Vomiting is unpleasant and can cause dehydration, because fluid is lost and because the ability to rehydrate by drinking, is limited.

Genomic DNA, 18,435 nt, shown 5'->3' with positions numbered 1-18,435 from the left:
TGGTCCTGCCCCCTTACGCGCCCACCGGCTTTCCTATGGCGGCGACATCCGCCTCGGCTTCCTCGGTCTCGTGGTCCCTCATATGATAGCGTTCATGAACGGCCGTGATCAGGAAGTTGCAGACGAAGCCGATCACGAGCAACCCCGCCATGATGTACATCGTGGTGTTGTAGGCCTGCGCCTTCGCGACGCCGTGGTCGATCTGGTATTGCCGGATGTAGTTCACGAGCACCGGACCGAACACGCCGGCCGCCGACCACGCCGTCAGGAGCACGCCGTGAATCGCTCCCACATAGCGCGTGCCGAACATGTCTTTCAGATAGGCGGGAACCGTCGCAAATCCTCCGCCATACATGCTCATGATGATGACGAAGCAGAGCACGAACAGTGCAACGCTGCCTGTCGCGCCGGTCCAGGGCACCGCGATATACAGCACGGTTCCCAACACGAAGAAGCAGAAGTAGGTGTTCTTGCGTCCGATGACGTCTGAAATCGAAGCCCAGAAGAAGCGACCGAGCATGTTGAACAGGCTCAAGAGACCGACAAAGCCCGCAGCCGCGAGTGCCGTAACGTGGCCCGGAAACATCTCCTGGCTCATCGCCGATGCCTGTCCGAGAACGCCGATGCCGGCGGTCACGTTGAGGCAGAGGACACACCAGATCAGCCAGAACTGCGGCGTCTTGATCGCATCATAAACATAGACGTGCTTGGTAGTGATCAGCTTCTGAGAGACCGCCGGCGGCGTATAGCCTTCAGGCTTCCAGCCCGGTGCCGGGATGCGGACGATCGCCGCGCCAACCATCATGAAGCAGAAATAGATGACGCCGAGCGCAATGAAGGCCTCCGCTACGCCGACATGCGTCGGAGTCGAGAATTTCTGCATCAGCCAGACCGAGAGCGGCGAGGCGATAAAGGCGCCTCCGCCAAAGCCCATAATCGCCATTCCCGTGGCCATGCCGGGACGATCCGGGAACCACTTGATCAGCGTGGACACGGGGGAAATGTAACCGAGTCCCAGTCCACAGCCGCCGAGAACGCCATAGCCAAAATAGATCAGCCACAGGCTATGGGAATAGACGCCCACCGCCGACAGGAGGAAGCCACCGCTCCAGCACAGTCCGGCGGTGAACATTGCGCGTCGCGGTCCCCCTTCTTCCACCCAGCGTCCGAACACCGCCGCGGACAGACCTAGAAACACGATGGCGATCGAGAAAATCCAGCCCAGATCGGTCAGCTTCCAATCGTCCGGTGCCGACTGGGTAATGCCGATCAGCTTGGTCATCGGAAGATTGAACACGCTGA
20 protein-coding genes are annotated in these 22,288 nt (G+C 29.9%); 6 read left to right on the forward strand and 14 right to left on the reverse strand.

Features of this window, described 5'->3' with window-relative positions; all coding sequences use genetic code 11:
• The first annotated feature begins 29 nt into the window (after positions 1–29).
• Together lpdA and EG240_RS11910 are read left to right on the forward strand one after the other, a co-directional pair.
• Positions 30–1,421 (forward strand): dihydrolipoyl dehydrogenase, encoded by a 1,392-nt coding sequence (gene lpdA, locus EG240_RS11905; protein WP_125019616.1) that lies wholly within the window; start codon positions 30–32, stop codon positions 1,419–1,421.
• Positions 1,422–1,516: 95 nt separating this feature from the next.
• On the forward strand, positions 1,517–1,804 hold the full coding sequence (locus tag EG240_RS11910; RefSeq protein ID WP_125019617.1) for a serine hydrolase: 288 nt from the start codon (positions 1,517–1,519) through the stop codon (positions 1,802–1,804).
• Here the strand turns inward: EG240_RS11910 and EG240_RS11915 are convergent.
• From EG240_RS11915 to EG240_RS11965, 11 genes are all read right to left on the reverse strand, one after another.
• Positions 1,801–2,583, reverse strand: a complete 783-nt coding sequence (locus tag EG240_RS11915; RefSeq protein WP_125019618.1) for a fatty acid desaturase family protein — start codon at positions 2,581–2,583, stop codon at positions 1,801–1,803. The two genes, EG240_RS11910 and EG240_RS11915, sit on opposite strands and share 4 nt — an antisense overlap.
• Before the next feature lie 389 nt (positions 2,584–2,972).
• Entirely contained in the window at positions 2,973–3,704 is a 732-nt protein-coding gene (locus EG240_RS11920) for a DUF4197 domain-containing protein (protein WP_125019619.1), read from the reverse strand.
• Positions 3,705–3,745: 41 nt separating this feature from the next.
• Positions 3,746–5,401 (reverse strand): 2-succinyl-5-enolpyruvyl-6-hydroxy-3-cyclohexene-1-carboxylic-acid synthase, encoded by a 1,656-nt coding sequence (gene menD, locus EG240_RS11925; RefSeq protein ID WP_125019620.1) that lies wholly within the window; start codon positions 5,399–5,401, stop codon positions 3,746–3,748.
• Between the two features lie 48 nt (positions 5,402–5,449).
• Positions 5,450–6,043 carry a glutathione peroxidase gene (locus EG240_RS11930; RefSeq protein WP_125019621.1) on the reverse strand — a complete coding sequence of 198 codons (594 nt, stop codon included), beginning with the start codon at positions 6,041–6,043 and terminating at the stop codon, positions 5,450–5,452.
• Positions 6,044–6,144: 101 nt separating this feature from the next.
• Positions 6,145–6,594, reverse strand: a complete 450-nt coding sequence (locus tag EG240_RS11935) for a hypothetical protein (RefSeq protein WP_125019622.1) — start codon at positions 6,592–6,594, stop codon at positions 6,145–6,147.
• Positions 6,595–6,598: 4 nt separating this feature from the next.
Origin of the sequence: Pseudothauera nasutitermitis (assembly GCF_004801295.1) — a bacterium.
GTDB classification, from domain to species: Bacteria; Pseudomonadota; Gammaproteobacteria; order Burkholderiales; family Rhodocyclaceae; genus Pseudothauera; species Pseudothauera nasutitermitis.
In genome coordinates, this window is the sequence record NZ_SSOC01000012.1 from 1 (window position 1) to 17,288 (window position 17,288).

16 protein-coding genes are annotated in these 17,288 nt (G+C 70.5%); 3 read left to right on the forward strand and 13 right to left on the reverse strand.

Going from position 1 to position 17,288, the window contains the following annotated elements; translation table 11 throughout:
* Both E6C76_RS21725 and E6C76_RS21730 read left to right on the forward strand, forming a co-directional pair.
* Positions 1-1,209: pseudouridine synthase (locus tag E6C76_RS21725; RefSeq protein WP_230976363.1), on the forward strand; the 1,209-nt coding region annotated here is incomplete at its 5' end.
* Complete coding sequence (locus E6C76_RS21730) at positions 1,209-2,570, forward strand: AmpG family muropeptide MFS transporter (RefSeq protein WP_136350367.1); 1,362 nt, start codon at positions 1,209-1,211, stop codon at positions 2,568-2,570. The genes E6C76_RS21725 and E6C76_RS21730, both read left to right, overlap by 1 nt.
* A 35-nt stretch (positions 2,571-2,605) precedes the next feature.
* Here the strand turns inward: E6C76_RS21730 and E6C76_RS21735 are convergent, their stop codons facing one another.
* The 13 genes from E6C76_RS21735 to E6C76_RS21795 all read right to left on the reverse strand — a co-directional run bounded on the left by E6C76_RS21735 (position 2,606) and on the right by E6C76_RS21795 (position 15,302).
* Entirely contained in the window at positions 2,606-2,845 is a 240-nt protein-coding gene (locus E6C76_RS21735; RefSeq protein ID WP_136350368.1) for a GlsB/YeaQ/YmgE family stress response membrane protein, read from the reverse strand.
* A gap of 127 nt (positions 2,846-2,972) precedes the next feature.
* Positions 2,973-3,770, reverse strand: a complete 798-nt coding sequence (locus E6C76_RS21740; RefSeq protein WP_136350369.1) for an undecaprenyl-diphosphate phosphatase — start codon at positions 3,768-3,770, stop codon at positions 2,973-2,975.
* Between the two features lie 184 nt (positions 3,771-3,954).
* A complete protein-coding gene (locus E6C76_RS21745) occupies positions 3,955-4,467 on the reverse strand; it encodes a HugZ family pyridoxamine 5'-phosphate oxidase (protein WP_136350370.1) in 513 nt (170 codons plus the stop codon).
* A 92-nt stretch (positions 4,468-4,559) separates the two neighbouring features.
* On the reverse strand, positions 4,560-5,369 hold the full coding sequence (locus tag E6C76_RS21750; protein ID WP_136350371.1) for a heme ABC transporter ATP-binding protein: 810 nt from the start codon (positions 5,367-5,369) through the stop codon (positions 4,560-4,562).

Nausea is the feeling approaching vomiting and is often accompanied by autonomic changes such as increased heart rate and salivation. Nausea and vomiting usually occur one after the other, but they can also independently for use. As when vomiting without previous nausea as a result of increased intracranial pressure. Vomiting is unpleasant and can cause dehydration, because fluid is lost and because the ability to rehydrate by drinking, is limited. Pathophysiology vomiting is the last part of a series of events that are coordinated by the vomiting center in the medulla. The vomiting center can activate by afferent nerve pathways from the digestive organs (eg. As throat, stomach, small intestine) and nondigestiven organs such as heart and testicles the chemoreceptor trigger zone of the area postrema on the floor of the fourth ventricle and other CNS centers such. B. brainstem or organ of equilibrium. In this process, dopamine and serotonin receptors play a role. Etiology The causes of vomiting vary with age, ranging from relatively benign to potentially life-threatening (see table: Some causes of vomiting in infants, children and adolescents). Vomiting is a protective mechanism that helps the body expel toxins possible. but it can also be an indication of a serious illness (such. as intestinal obstruction). Poison Green vomiting indicates a high intestinal obstruction and requires especially in an infant an immediate investigation. Babies infants usually spit small amounts (typically <5-10 ml) during or shortly after feedings when they burp need. Fast feeding, air swallowing and overfeeding may be causes, although spitting may occur even without these factors. Occasional vomiting may also be normal, but repeated vomiting is not normal. among the most common causes of vomiting in neonates and infants: Acute viral gastroenteritis Gastroesophageal reflux disease to other important causes in neonates and infants include pyloric stenosis intestinal obstruction (eg, meconium ileus, volvulus, intestinal atresia, stenosis.) intussusception (usually in infants ages 3 and 36 months) to the less common causes of recurrent vomiting include sepsis and food intolerances. Metabolic disorders (eg. As urea cycle disorders, organic Acidämie) are rare, but can manifest with fever. Older children, the most common cause is acute viral gastroenteritis also other infections as gastrointestinal infections can have episodes of vomiting result. Other causes that have to be considered, severe infection (eg. As meningitis, pyelonephritis), acute abdomen (z. B. appendicitis), increased intracranial pressure are secondary to a lesion (eg., Caused by trauma or a tumor ) and cyclic vomiting. In adolescents are among the causes of vomiting and pregnancy, eating disorders and toxic ingestion (eg. As acetaminophen, iron, ethanol). Some causes of vomiting in infants, children and adolescents cause * Suspicious findings Diagnostic procedure vomiting in infants Viral gastroenteritis Usually with diarrhea sometimes fever and / or contact with a person who has similar symptoms Physical examination sometimes rapid immunoassays for viral antigens (eg . as rotavirus, adenovirus) Gastroesophageal reflux disease Rezidiviere hands unrest during or after breastfeeding may poor weight gain, curvature of the spine, recurrent respiratory symptoms (eg. B. cough, stridor, wheezing) Empirical tests of acid suppression Sometimes examination of the upper GI tract, a milk scan, esophageal pH monitoring and / or impedance study or endoscopy bacterial enteritis or colitis Usually with diarrhea (often bloody) fever, cramping abdominal pain, swelling Clinical examination Sometimes emaciated Often contact with a person who has similar symptoms stool examination for leukocytes and culture pyloric stenosis Recurring, surge-like vomiting immediately after feeding in newborns aged 2-12 weeks, rare chairs can and be dehydrated sometimes noticeable "Olive" in the right upper quadrant ultrasound of the pylorus, if an ultrasound is not possible or too uncertain contrast examination of the upper urinary tract. Congenital atresia or stenosis abdominal rigidity bilious vomiting (with reduced severity of stenosis vomiting may be delayed) within the first 24-48 hours of life Sometimes polyhydramnios during pregnancy, Down syndrome, jaundice plain abdominal Upper urinary series or contrast enema depending on the findings intussusception colic Exemplary abdominal pain, inconsolable crying, lethargy, tightening the legs to the chest Later bloody ( "current jelly") chair Typical age 3-36 months, but may be outside this period are abdominal ultrasonography If the ultrasound scan is positive or not to diagnose air or contrast enema (unless the child has signs of Peritoniti s or perforation) Hirschsprung disease Neonates: Delayed passage of meconium, abdominal distention, bilious vomiting plain abdominal contrast enema Rectal biopsy malrotation with volvulus In newborns: bilious vomiting, abdominal distention and pain Bloody stool plain abdominal contrast enema or upper GI series sepsis fever, lethargy, tachycardia, tachypnea Increasing pulse pressure, hypotension cell counts and cultures (blood, urine, cerebrospinal fluid) Chest X-ray If pulmonary symptoms Food intolerance abdominal pain, diarrhea may eczematous rash or urticaria exclusion diet Sometimes skin test and / or Radioallergosorbenstest (RAST) metabolic disorders Poor eating, failure to thrive, lethargy, hepatosplenomegaly, jaundice Sometimes unusual odor, cataract electrolytes, ammonia, liver function tests, blood urea nitrogen, creatinine, glucose serum , total and direct bilirubin, blood count, Plasmolystest / thromboplastin Neonatal metabolic screening more specific tests depending on the findings Vomiting in children and adolescents Viral gastroenteritis Usually with diarrhea if necessary Fever, contact with a person who has similar symptoms, travel history Clinical examination Sometimes rapid immunoassays for viral antigens (eg. As rotavirus, adenovirus) Bacterial enteritis or colitis Usually with diarrhea (often bloody), fever, cramping abdominal pain, bloating , fecal urgency Often contact with a person who has similar symptoms or travel history Clinical examination if necessary Stool samples for leukocytes, Culture No gastrointestinal infection fever often localized findings depending on the cause, eg. As headaches, earaches, sore throat, cervical lymphadenopathy, dysuria, flank pain, nasal discharge Clinical examination tests as required by the suspected cause appendicitis initial general malaise and periumbilical pain followed by pain that can be localized in the lower right quadrant, vomiting after the onset of pain , loss of appetite, fever, tenderness at McBurney's point, no bowel sounds sonography (is a CT scan because of lower radiation exposure preferred) Dangerous infectious fever, poisoning symptoms, back pain, dysuria (pyelonephritis) Nackenstei stiffness, photophobia (meningitis) lethargy, hypotension, tachycardia (sepsis) cell counts and cultures (blood, urine, cerebrospinal fluid) as indicated by results indicated Cyclic vomiting ? 3 episodes of intense acute nausea and incessant vomiting and sometimes abdominal pain or headache that lasts hours to days In between symptom-free intervals that take weeks to months exclusion of metabolic, GI (eg. . B. Malrotation) or CNS (e.g., brain tumor) diseases Intracranial Hypertension (caused by trauma or tumor) chronic progressive headache; nocturnal awakenings; Vomiting in the morning; Headaches that are aggravated by coughing or Valsalva maneuver; Vision changes brain computed tomography (without contrast) eating disorders Uncontrolled Heißhungerattaken, enamel erosion, weight loss or weight gain Sometimes skin lesions on the hands, resulting from induced vomiting (Russell's sign) Clinical examination pregnancy amenorrhea, morning sickness, bloating, breast tenderness history of sexual activity † urine pregnancy test ingestion of toxic doses of substances (eg. B. paracetamol, iron, ethanol) Often a previous ingestion Various findings depending on the recorded substance Qualitative and quantitative sometimes drug levels in serum (depending on the substance) adverse reaction to medication (eg. B. to chemotherapeutic agents) exposure to a particular drug Clinical examination * causes are listed in order of frequency. † Many young people do not admit sexual activity. Clarification Clarification includes assessing the severity (z. B. dehydration, surgical or other life-threatening condition) and the diagnosis of the cause. History The history of the current disease should determine when the vomiting began, how often and what type it was such. B. gush, bilious or in small quantities or as regurgitation. Each pattern can be seen in the vomiting (eg. As after feeding, only certain foods, especially in the morning or in recurring cyclical episodes) can be important for diagnosis. Important Accompanying symptoms include diarrhea (with or without blood), fever, loss of appetite and abdominal pain, bloating, or both. The rhythm of bowel movements and their consistency as well as the urine output should be considered. A review of organ systems examined for symptoms of underlying disorders: weakness, problems with breast feeding, failure to thrive (metabolic disorders), delay in passage of meconium, abdominal distention, lethargy (bowel obstruction), headache, neck stiffness and sea clutter (intracranial disorders), food cravings, impaired perception of their own body (eating disorders), lack of menstrual bleeding, swelling of the breasts (pregnancy), rash (eczema or hives with food allergies, petechiae in sepsis or meningitis), ear or throat pain (focal non-GI Unfektion), fever with headache, neck or back pain or abdominal pain (meningitis, pyelonephritis or appendicitis). THe history of prehistory should made trips (possible infectious gastroenteritis), recent head injury or unprotected sex (pregnancy) beachten.Körperliche investigation The vital parameters are indicators of infection (eg., Fever) or volume depletion (eg. As tachycardia, hypotension) checks During the general examination are signs of pain (eg. as lethargy, irritability, inconsolable crying) and signs of weight loss (cachexia) or found weight gain. Because the examination of the abdomen can cause pain, physical examination should begin with his head. The study of head and neck pays particular attention to signs of infection (eg. As red, plump eardrum is bulging fontanelle, enlarged tonsils) and dehydration (dry mucous membranes, lack of tears). The neck should be flexed passively to detect resistance or discomfort, which may indicate to meningeal irritation. The cardiac examination pays attention to tachycardia (dehydration, fever, malaise). The examination of the abdomen pays attention to expansion (distension), bowel sounds (high-pitched sounds, normal sounds, lack of noise z. B), softness of the abdominal wall, signs of tension, rigidity or knocking pain (peritoneal mark), and whether an organ enlargement or a mass to be palpated can. The skin and extremities to petechiae or purpura (severe infection) or other rashes studied (possible virus infection or signs of atopy) and jaundice (possible metabolic disorder) and signs of dehydration such. B poor skin turgor, delayed capillary refill. Growth parameters and signs of progress in development are also beachten.Warnhinweise The following findings are of particular importance: Galli gene vomiting lethargy or listlessness inconsolable and bulging fontanelle in infants stiff neck, sensitivity to light and fever in older children peritoneal signs or abdominal distention (surgical abdomen) Persistent vomiting in bad growth or delayed development interpretation of the findings Initial findings will help determine how severe the disease is and how necessary an immediate intervention. All newborns or babies with recurrent or bilious (yellow or green) or gush vomiting most likely has a gastrointenstinale obstruction and is likely to require surgical intervention. An infant or child with colic-like abdominal pain, signs of intermittent pain or apathy accompanied by a missing or bloody bowel movements must be tested for intussusception. A child or adolescent with a fever, stiff neck and sensitivity to light should be tested for meningitis. A child or adolescent with fever and abdominal pain with vomiting, loss of appetite and decreased bowel sounds should be evaluated for appendicitis. Any recent history of head injury or chronic progressive headache with vomiting in the morning, and visual disturbances indicate intracranial hypertension. Other findings are dependent on the age judged primarily (see table: Some causes of vomiting in infants, children and adolescents). Restlessness, choking and respiratory symptoms and signs such as wheezing in infants may be manifestations of gastroesophageal reflux. A development is lagging behind and neurological abnormalities have a disorder of the central nervous system or a metabolic disease suggest. Delayed passage of meconium, followed by vomiting or both indications of Hirschsprung's disease or intestinal stenosis at the same time can be. In children and adolescents fever may indicate an infection. The combination of vomiting and diarrhea points to acute gastroenteritis. Lesions on fingers and erosion of tooth enamel or a young person who makes about his weight loss not worry or has a distorted body image, suggest an eating disorder. Morning sickness and vomiting, amenorrhea and weight gain may indicate a pregnancy. Episodes of vomiting in the past, the episodic, short-lived and without further concomitant symptoms have cyclic vomiting hin.Tests tests should be performed depending on the presumed underlying disease (see table: Some causes of vomiting in infants, children and adolescents). Imaging techniques are typically displayed in a suspected pathology of the abdomen or the CNS. Various special blood tests or --kulturen can be performed to diagnose inherited metabolic disorders or serious infections. If dehydration is suspected, serum electrolytes should be measured. Treatment Treatment of nausea and vomiting depends on the underlying disease. Rehydration is important. Drugs that are commonly used in adults to minimize nausea and vomiting are rarely used in children. Reasons for this are: the effectiveness of the treatment has not been proven side effects are possible and the drugs can mask the causative disease. However, if nausea or vomiting is severe or constantly, antiemetics can be used in children> 2 years careful. Suitable drugs include promethazine: in children> 2 years, p.o. 0.25 to 1 mg / kg (maximum 25 mg) i.m., i.v. or rectally every 4 to 6 hours prochlorperazine: in children> 2 years weighing 9-13 kg 2.5 mg p.o. every 12 to 24 hours; for those who weigh 13 to 18 kg 2.5 mg p.o. every 8 to 12 hours; for those who weigh 18 to 39 kg 2.5 mg p.o. every 8 hours; for those> 39 kg, 5 to 10 mg p.o. every 6 to 8 hours metoclopramide: 0.1 mg / kg p.o. or iv every 6 hours (maximum 10 mg / dose) Ondansetron: 0.15 mg / kg (up to 8 mg) i.v. every 8 hours or when the oral form is used for children between 2 and 4 years old, 2 mg every 8 hours; for those between 4 to 11 years, 4 mg every 8 hours; for those ? 12 years, 8 mg every 8 hours promethazine is an H1 receptor blocker (antihistamine), which inhibits the vomiting center in response to peripheral stimulants. The most common side effects are respiratory depression and sedation; the drug is contraindicated <2 years in children. Therapeutic doses of promethazine can extrapyramidal side effects, including torticollis cause. Prochlorperazine is a weak dopamine receptor blocker that suppresses the chemoreceptor trigger zone. Akathisia and dystonia are the most common side effects that occur with up to 44% of patients. Metoclopramide is a dopamine receptor antagonist that acts both centrally and peripherally, by increasing the gastric motility and decrease of afferents to the chemoreceptor trigger zone. Akathisia and dystonia occur in up to 25% of children. Ondansetron is a selective serotonin (5-HT3) receptor blocker, which inhibits the initiation of the vomiting reflex in the periphery. A single dose of ondansetron is responsive in children, the acute oral rehydration (ORT), safe and effective. By facilitating ORT this drug can the need intravenous fluids or receiving infusions in children, prevent hospitalization. Typically, only a single dose is used because repeated doses can cause persistent diarrhea. Conclusion In general, the most common cause of vomiting acute viral gastroenteritis. Associated diarrhea suggests an infectious cause the gastrointestinal tract. Bilious vomiting, bloody stools or lack of bowel movements indicates an obstructive cause. Persistent vomiting (especially in an infant) requires immediate clarification.